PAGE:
Archive for November, 2014
An Apostille Stamp is a certification established by The Hague Convention (also known as an Apostille Convention or the Apostille Treaty) with the aim of facilitating the worldwide circulation of documents. The aim of the Convention is to abolish the legalization process and replace it with a single formality. The Apostille Stamp authenticates the origin of a public document for use abroad. The word ‘Apostille’ is of French Origin and it comes from the French verb ‘apostiller’ which derives from the old French word ‘pastille’ meaning ‘annonation’ and before it the Latin word ‘postilla’, a variation of the word postea, which means ‘thereafter, afterwards, next’. During the negotiations of the Convention, the term ‘Apostille’ was preferred because of its novelty (Apostille Handbook).
The act of procuring an Apostillle stamp on a document under the Hague Apostille Convention is referred to as having been ‘apostillsed’. An Apostille only authenticates the origin of the underlying public document (Art. 5 (2) of the Hague Apostille Convention and does not certify the content of the underlying document (C&R No 85 of the Special Commission). There is no time restriction in regards to the effect of an Apostille. The effect of an Apostille does not expire.
An Apostille Stamp applies only to public documents. According to Art. I (2) of the Hague Apostille Convention the four (4) following categories of documents are considered to be ‘public documents’:
1) Documents emanating from an Authority or an official connected with a court or tribunal, including those emanating from a public prosecutor, a clerk of a court or a process-server.
2) Administrative documents.
3) Notarial Acts.
4) Official certificates which are placed on documents signed by persons in their private capacity, such as official certificates recording the registration of a document or the fact that it was in existence on a certain date and official and notarial authentication of signatures.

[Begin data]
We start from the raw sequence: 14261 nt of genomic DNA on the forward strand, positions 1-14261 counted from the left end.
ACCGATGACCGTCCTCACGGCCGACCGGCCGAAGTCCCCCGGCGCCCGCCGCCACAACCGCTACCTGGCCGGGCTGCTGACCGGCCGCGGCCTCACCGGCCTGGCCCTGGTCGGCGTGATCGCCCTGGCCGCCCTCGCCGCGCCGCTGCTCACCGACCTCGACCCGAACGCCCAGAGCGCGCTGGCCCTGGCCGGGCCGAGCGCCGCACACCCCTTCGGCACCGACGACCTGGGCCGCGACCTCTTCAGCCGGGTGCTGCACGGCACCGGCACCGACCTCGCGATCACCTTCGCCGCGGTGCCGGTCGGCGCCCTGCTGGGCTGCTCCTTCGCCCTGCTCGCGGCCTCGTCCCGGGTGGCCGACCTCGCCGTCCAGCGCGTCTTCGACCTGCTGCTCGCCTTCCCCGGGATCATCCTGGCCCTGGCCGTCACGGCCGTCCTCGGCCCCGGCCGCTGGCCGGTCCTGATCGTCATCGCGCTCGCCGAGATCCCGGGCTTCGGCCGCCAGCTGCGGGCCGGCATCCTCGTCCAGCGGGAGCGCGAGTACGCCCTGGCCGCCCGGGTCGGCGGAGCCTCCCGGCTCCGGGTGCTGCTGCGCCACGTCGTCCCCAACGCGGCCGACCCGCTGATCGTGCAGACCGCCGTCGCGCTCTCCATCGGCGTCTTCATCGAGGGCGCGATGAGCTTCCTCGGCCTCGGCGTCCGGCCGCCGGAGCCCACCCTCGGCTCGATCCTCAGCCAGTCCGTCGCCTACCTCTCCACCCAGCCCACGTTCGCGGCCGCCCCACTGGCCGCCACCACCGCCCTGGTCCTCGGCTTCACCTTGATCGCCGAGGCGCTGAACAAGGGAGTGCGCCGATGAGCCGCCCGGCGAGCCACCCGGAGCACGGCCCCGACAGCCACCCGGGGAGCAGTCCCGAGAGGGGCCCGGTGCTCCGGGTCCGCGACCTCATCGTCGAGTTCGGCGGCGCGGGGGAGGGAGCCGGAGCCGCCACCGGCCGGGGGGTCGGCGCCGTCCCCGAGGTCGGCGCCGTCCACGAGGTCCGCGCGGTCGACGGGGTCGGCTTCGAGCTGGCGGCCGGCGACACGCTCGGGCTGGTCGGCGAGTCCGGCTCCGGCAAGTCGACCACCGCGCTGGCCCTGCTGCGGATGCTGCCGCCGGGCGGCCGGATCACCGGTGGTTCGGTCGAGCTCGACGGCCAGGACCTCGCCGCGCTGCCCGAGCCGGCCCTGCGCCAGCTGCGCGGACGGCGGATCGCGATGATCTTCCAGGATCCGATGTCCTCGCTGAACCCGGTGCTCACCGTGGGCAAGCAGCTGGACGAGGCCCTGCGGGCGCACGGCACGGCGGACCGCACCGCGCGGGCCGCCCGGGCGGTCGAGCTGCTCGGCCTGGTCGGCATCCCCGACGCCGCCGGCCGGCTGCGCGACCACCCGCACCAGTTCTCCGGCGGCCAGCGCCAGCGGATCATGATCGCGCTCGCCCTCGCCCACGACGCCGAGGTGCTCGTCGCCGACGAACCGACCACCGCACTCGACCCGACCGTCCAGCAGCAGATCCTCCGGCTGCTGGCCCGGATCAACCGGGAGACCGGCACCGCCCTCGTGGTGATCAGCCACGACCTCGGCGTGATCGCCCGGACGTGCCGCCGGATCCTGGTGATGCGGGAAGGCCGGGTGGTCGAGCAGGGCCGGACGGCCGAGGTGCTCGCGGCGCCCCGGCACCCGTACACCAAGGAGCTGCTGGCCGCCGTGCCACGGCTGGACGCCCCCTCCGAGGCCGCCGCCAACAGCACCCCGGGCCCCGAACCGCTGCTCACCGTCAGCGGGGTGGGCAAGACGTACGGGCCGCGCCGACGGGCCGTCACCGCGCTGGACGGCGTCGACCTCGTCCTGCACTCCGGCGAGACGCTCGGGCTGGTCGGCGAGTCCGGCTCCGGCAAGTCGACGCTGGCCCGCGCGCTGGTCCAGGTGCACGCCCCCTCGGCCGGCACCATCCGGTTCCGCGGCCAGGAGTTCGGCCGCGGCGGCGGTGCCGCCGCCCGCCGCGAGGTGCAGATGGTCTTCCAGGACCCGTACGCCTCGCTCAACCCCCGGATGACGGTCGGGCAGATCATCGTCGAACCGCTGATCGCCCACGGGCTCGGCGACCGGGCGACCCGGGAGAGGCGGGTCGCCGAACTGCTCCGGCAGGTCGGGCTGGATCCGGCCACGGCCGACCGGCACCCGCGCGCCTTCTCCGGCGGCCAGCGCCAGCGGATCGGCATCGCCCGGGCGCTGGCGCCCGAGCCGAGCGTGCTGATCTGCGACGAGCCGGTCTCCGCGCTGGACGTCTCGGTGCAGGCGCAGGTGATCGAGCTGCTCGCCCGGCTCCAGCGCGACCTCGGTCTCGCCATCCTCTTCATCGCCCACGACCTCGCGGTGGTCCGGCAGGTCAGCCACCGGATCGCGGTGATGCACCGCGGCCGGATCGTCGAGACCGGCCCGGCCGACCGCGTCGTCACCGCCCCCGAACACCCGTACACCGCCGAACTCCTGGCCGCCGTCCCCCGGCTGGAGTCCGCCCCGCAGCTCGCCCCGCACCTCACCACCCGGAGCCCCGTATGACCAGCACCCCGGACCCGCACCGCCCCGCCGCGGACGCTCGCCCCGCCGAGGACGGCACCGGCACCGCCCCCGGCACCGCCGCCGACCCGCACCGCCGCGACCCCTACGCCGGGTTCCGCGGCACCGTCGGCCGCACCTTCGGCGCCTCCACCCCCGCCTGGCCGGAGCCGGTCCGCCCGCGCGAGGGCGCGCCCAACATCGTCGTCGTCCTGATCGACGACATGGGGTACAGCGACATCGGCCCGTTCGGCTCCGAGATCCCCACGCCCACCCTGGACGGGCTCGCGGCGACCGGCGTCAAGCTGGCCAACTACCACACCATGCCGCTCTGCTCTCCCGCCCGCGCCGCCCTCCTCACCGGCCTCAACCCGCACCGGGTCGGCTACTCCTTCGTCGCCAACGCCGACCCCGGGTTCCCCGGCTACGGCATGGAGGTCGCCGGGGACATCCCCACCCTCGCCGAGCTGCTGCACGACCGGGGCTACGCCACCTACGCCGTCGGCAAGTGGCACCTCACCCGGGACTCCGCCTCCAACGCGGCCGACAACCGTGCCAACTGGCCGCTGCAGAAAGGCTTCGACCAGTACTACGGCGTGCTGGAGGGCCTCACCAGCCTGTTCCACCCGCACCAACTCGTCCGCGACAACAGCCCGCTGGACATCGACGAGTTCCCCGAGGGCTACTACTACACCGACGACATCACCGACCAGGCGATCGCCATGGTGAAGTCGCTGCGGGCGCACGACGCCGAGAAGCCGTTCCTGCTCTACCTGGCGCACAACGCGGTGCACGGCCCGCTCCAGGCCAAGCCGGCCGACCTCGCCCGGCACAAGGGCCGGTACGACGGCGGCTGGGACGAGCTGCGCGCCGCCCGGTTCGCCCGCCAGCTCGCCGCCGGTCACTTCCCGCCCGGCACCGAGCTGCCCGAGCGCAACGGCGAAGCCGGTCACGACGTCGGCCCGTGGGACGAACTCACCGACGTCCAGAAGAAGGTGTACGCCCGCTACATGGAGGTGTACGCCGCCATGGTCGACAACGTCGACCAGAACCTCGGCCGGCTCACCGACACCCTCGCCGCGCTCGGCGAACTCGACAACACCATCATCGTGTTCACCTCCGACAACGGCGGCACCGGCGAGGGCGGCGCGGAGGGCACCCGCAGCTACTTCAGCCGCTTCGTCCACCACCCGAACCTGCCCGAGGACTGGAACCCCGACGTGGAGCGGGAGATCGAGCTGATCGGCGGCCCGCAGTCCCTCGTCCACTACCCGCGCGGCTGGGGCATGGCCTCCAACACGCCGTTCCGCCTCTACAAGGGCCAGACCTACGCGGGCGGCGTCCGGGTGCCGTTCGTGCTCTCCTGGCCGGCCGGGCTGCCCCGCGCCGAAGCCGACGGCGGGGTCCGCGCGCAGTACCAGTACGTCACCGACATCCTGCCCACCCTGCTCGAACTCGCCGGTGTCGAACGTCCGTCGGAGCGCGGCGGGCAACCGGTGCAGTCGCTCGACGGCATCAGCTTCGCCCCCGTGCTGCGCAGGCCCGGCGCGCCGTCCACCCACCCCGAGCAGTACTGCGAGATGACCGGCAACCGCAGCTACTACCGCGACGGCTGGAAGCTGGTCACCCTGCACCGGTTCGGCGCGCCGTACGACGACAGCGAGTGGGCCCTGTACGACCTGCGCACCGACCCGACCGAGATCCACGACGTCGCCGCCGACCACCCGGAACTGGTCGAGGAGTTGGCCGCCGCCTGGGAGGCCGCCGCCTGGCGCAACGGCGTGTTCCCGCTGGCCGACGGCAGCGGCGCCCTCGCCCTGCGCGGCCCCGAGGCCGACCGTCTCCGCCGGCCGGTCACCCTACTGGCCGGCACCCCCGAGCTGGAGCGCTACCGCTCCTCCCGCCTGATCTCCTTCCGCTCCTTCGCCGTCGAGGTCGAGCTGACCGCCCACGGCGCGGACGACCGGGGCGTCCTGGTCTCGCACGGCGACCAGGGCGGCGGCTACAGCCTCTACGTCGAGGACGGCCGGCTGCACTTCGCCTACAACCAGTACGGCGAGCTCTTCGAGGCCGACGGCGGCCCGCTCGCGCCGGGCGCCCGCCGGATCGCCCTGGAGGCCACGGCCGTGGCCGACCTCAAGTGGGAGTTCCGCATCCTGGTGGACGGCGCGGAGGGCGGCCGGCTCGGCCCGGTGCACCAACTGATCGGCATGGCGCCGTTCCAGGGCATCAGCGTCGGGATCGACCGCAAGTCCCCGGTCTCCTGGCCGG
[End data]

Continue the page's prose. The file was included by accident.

Greece as a signatory to the Hague Apostille Convention authenticates (apostillises) public documents.
The Decentralized Administration (every region in Greece is assigned to a Decentralized Administration) has jurisdiction to ‘apostillise’ the following categories of documents:
- Documents issued by the public civil services such as Taxation Authorities, Municipalities, Greek Orthodox Metropolis, Police Authorities, Ministries.
- Documents issued by the Registry Office.
- Documents issued by Greek Universities and Colleges.
- Documents issued by Hospitals.
- National Gazette documents.
- Greek Identity Cards and Passports.
Judicial Documents are apostillised by the Court of First Instance of the region where the issuing Authority is seated. Notarial Documents, documents issued by Land Registries as well as Process Server Documents are apostillsed by the competent Prosecutor of the Court of First Instance.
Please note that as of April 1st 2014 birth, marriage and death certificates issued from the following countries: Austria, Belgium, France, Germany, Switzerland, Spain, Italy, Luxembourg, Netherlands, Portugal and Turkey do not need to bear an Apostille Stamp for use in Greece (Law 4231/2014).
Our office can assist you with procuring all sorts of documents from Greek authorities and prepare them for use abroad by procuring an Apostille and produce certified translations. Contact us for information at firstname.lastname@example.org.